Best Practices for Virtual Meetings
By Kathryn Kellner – Founder & Director, The Human Communication Studio
These days, we are all spending a lot of time in front of our devices engaged in some kind of communication. Whether that be presenting before a client, holding a team meeting or connecting socially with one another, more of daily life is taking place in the virtual environment. If you’re finding a few bumps in the road as you navigate the new normal, you’re not alone. We’re all trying to figure out how to be effective, understand Zoom etiquette, practice good virtual manners and manage screen-time fatigue.
The good news is that there is a lot you can do to make your energy and screen presence more effective on a video call. As you plan for your next virtual interaction, use these concepts to make an impression on a client, set an example for your team and set yourself apart from the competition.
First of all, minimize distractions. Curate your background and set yourself as the only point of focus in the frame. Avoid whirling ceiling fans and intense backlighting from windows or open doors, and stay away from dimly lit rooms. In fact, two light sources will improve the quality of your image. Remember to wear solid colors to create contrast and draw attention to the foreground. Dress just as you would if you were meeting in person.
Next, decide if you are going to stand or sit. Yep! Standing is an option.
The key is to set your device so that the camera is at eye level. Speak and listen from an attentive, ready position. To do this, compose a seated frame with uncrossed legs at hip distance apart and, if possible, with feet planted on the ground. Compose a standing frame with feet parallel and shoulder width apart. Raise and bend your arms at the elbow. Hold them at waist level for a mid-torso framing and higher at chest level for a computer-framed chest or head shot. Displaying physical readiness helps to show an engaged body, just as you would appear if you were presenting in person. Keep in mind that your voice will reflect your movements, physical energy and expressions.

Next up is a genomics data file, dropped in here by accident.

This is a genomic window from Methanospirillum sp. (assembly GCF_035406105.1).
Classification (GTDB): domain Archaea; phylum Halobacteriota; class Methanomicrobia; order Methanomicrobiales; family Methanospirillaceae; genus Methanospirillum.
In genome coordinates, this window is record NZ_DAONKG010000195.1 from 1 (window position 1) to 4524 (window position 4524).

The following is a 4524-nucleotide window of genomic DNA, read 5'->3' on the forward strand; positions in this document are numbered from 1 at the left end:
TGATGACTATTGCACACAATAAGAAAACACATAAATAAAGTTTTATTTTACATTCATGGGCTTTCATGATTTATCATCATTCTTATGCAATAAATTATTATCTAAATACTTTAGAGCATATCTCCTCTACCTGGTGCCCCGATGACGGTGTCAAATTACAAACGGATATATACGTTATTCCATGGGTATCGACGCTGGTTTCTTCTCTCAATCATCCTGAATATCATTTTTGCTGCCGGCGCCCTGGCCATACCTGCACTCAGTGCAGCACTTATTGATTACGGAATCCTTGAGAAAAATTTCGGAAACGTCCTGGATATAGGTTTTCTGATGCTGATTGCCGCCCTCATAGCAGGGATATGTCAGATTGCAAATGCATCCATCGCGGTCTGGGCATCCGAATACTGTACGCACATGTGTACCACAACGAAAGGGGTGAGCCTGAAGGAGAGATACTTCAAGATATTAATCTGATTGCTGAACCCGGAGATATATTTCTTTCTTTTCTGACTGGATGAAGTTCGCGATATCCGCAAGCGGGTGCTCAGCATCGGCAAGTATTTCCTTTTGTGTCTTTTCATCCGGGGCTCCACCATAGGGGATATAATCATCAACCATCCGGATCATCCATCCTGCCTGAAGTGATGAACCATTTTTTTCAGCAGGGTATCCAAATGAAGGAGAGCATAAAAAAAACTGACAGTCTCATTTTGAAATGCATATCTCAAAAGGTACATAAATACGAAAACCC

Remember, you need space within the frame to gesture. In a torso or mid shot, when seated on a plane a bit further back from your device, your gesture can extend more naturally. But the closer your camera is to your body, the more contained your gesture will need to be to remain in frame. Rather than forward extension of gesture, move your arms and hands into the horizontal space available to the right or left within the frame. Remember that gesture supports modulation in vocal production and helps you communicate as if people are in the room with you. Use linear gestures to provide direction, inform or impress, and use rounded gestures to create narrative, build rapport and engage. On screen you will appear more physically engaged, more active and of greater interest to your audience.
Position your hair, or adjust your glasses, so that your face can be seen and you can maintain a neutral or dropped cranial posture. This helps to project a confident screen presence and is a great position for looking straight into your camera.
Eye focus is really important.
Maintaining the focus relationship through the camera requires that you look through the lens as if the audience were on the other side. When your communication partners feel your eye focus is on them, and not your own video feed in the corner of your screen, you have the ability to create and maintain strong connections in any virtual communication space.
Kathryn Kellner is the founder and director of The Human Communication Studio. As a strategic communication consultant with a practice spanning over 30 years, Kellner draws from the world of cognitive science, communication philosophy and principles of acting from the classical school. Her clients have included leading figures in the fields of law, engineering, politics, healthcare, business, education and technology. Locally, Kellner has 20 years of experience partnering with University of Arizona student programs and attorney training at the Pima County Attorney’s office. Additional material can be found at www.humancommunicationstudio.com